First aid convoy of the year reaches Eastern Ghouta after days of Russian air strikes

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After months of pressure from aid agencies, 400,000 civilians under siege since 2013 receive food and medical supplies

Nearly 400,000 civilians live under siege inside Eastern Ghouta (Syrian Red Crescent)
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Wednesday 14 February 2018 15:23 UTC
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An aid convoy carrying food and medical supplies for more than 7,000 people reached Eastern Ghouta on Wednesday after days of continuous Russian and Syrian bombing killed 277 residents.

The nine-truck shipment is the first to reach Eastern Ghouta this year, follows pressure from the UN and other major aid agencies on the Syrian government to allow the convoy through.

The last aid to enter the area which has been under siege in 2013 arrived in November. That month, the UN reported that nearly 12 percent of children under five in Eastern Ghouta suffered from malnutrition, the highest rate recorded since the start of the war.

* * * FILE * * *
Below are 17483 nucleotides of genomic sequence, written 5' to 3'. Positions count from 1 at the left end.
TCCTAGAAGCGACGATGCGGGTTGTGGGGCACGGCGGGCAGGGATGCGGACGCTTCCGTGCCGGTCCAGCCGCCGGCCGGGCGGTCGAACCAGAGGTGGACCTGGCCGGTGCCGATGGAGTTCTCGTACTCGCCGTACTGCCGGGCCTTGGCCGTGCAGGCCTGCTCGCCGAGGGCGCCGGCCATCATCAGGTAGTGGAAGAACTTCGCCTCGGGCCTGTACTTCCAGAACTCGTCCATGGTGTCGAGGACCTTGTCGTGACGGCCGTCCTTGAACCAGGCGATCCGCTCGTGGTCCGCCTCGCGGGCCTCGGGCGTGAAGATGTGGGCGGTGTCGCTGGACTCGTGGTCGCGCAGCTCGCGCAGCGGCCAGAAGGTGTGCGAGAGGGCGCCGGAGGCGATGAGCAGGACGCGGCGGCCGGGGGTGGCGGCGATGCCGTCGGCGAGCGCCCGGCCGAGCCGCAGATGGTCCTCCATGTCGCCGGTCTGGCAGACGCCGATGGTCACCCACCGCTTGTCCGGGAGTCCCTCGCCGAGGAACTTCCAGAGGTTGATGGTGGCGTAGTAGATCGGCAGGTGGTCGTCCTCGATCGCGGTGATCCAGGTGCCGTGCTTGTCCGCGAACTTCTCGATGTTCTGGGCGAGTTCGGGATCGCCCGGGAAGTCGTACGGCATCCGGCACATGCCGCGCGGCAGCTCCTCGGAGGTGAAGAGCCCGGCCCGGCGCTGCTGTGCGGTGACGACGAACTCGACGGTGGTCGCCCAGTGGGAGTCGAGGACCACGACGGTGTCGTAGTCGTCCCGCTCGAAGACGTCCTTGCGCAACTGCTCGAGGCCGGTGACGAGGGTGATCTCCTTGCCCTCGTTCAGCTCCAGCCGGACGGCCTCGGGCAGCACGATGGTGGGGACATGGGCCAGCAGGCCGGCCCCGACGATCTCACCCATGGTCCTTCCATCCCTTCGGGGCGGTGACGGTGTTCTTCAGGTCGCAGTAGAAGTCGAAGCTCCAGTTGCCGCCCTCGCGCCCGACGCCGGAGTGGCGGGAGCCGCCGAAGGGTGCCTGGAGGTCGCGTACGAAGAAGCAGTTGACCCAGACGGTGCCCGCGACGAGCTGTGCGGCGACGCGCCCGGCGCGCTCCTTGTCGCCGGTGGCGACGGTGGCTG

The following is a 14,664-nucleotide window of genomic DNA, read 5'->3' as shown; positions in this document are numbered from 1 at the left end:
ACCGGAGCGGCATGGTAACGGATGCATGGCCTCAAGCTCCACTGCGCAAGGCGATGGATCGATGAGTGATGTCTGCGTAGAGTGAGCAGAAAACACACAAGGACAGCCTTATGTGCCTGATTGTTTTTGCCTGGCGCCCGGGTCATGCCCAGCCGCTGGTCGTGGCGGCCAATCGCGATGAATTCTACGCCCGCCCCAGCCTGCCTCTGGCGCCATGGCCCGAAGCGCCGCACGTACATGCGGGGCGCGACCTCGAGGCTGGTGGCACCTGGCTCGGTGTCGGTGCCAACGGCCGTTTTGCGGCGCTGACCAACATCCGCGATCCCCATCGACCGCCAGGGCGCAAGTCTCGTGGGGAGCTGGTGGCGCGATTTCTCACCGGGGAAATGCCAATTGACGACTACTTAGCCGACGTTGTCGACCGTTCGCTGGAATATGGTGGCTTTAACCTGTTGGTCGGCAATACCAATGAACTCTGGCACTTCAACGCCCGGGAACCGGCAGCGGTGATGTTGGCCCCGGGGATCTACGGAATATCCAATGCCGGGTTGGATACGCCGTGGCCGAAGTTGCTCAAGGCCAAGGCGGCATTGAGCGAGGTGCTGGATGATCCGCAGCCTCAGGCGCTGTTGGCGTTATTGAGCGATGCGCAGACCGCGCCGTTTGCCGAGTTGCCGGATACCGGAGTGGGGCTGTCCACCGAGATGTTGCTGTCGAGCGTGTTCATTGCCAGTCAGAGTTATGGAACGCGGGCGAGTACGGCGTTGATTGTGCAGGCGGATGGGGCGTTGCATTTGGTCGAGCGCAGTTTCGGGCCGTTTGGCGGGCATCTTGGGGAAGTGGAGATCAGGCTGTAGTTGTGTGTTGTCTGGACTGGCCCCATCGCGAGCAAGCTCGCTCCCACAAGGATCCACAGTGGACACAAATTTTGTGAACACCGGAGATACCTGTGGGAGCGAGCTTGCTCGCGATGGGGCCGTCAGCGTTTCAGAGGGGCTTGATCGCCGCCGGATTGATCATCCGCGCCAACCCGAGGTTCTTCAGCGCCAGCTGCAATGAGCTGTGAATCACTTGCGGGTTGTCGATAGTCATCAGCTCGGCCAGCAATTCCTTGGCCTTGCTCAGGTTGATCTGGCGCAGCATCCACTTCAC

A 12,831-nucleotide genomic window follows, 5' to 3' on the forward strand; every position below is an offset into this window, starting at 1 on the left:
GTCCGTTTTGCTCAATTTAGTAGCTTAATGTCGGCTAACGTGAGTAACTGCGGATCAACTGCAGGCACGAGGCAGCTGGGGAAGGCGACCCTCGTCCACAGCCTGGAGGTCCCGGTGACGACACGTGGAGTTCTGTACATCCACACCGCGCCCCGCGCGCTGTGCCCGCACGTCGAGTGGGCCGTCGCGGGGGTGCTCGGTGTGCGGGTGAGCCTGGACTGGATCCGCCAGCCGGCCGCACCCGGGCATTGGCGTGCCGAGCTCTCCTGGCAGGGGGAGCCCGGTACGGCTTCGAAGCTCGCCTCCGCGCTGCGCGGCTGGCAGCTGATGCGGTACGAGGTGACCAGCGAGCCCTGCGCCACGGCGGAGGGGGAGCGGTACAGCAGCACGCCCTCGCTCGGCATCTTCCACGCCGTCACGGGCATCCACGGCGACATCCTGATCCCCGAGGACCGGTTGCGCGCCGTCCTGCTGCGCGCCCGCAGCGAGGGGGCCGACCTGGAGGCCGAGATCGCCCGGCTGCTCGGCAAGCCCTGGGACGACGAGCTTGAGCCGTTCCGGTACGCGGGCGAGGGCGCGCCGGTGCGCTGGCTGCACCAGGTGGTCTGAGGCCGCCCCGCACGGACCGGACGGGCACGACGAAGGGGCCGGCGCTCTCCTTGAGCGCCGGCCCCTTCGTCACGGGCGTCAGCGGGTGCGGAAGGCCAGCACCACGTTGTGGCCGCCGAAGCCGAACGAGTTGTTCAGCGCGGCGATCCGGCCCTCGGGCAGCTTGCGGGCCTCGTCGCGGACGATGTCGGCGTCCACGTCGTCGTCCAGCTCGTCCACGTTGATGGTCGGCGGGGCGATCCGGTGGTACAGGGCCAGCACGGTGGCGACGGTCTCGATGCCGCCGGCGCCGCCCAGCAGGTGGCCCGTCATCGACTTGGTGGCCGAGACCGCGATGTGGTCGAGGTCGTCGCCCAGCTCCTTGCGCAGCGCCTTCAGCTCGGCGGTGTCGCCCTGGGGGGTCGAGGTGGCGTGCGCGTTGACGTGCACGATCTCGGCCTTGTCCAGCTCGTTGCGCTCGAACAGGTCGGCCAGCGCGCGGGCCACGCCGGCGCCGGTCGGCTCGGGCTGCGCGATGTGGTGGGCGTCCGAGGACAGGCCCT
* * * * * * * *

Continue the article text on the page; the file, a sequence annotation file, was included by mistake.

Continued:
The Syrian Red Crescent and United Nations confirmed on Wednesday that its aid shipments had come through.

Videos showed UN-labelled jeeps and trucks belonging to the Syrian Red crescent driving to the Damascus suburb where almost 400,000 civilians live under siege. 

The relief items included some 1.8 million tonnes of medical supplies from the World Health Organization (WHO), its representative in Syria Elizabeth Hoff told Reuters.

The medical supplies are enough to provide 10,000 different treatments, and include antibiotics, dialysis equipment, insulin, trauma and pneumonia kits and hospitals beds, she said.

Hoff said that there was no news regarding more than 700 patients who await medical evacuation from eastern Ghouta. The UN health agency has been seeking government approval to pull the sick residents out for months. 

Aid access has improved very little since the area became part of four 'de-escalation zones' brokered by Iran, Russia and Turkey last year, although the UN has been able to deliver assistance sporadically.

While the zone initially brought some calm, violence has increased steadily in recent weeks, with government air strikes and artillery fire killing hundreds in recent days, according to Syrian Observatory for Human Rights.

Reuters contributed to this report.